Minnesota Delegation Urges State Department to Prevent the Closure of the Dadaab Refugee Camp in Kenya, the Largest Refugee Camp in the World

Jun 16, 2016

The Minnesota congressional delegation urged the U.S. Department of State to prevent the closure of the Dadaab refugee camp in Kenya, the largest refugee camp in the world. Nearly 350,000 Somali refugees who were displaced by war call the refugee camp in Kenya home. The closure may worsen the security situation throughout the Horn of Africa, as closing the camps would force their residents to repatriate to Somalia, Democratic Republic of Congo, and Eritrea—countries that lack the necessary infrastructure to handle a sudden population influx. In a bipartisan letter to Secretary Kerry, the Minnesota lawmakers highlighted the harmful impacts the close of the refugee camp would have in East Africa and on the lives of thousands of refugees.

“The involuntary repatriation of more than 350,000 refugees is a violation of international law that would cause a humanitarian crisis counterproductive to regional stability,” the lawmakers wrote. “We have already begun hearing significant concerns from our Somali-American constituents and there is growing concern among the community of the harmful impacts the closure of the refugee camp will have in East Africa. We respectfully urge you to work with the United Nations and regional partners to prevent the closure of Dadaab, an action that would threaten the lives of thousands of refugees.”

The full text of the letter the lawmakers sent is below:

Dear Secretary Kerry,

We write to express our serious concern regarding the recent announcement that the Kenyan government plans to close the Dadaab refugee camp. We thank for your recent statement calling on the Kenyan government to continue its support for refugees and respectfully request that you work to prevent the closure of this camp. The involuntary repatriation of more than 350,000 refugees is a violation of international law that would cause a humanitarian crisis counterproductive to regional stability.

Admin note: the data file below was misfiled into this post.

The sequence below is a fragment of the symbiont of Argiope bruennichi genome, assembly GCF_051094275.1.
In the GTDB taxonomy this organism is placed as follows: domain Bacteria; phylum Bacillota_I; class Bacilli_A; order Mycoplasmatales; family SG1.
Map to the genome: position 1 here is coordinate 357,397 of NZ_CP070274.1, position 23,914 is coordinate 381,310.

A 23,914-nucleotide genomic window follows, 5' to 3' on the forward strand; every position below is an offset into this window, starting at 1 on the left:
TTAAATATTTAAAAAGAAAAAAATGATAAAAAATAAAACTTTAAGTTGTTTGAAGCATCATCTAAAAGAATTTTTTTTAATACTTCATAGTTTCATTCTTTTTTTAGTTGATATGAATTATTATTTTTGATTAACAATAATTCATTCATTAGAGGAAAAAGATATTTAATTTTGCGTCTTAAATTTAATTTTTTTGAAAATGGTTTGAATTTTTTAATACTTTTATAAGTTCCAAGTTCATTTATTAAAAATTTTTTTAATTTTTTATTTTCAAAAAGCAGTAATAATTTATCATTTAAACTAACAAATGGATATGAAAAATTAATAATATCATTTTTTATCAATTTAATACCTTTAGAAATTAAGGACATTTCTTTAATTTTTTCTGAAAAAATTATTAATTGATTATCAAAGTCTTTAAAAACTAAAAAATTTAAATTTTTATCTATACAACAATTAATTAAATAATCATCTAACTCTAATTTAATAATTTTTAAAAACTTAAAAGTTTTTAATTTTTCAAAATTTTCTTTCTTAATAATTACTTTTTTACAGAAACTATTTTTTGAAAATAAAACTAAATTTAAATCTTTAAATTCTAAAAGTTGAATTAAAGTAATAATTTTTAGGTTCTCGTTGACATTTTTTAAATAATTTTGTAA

Dadaab refugee complex is considered the world's largest refugee camp. Nearly 350,000 Somali refugees who were displaced by war call it home. Overcrowded and chronically underfunded, these refugee camps are now home to three generations of refugees. For decades, Kenya has experienced a protracted refugee situation, as international refugee organizations have struggled to meet the needs of displaced populations. 

Last year, the Kenyan government also threatened to close Dadaab in the wake of the al-Shabaab attack on Garissa University College. International pressure, including from the U.S. Department of State, and an infusion of humanitarian funding convinced the Kenyan government that the camp should remain open.

Unfortunately, Kenya’s most recent commitment to close Dadaab was accompanied by the dismantling of its Department of Refugee Affairs. Should Kenya continue to follow through with the closure, it would threaten the lives of thousands of refugees. It may also worsen the security situation throughout the Horn of Africa, as closing the camps would force their residents to repatriate to Somalia, Democratic Republic of Congo, and Eritrea - countries that lack the necessary infrastructure to handle a sudden population influx.

We have already begun hearing significant concerns from our Somali-American constituents and there is growing concern among the community of the harmful impacts the closure of the refugee camp will have in East Africa.

We respectfully urge you to work with the United Nations and regional partners to prevent the closure of Dadaab, an action that would threaten the lives of thousands of refugees.

Please keep us informed of progress toward addressing this issue.

Sincerely,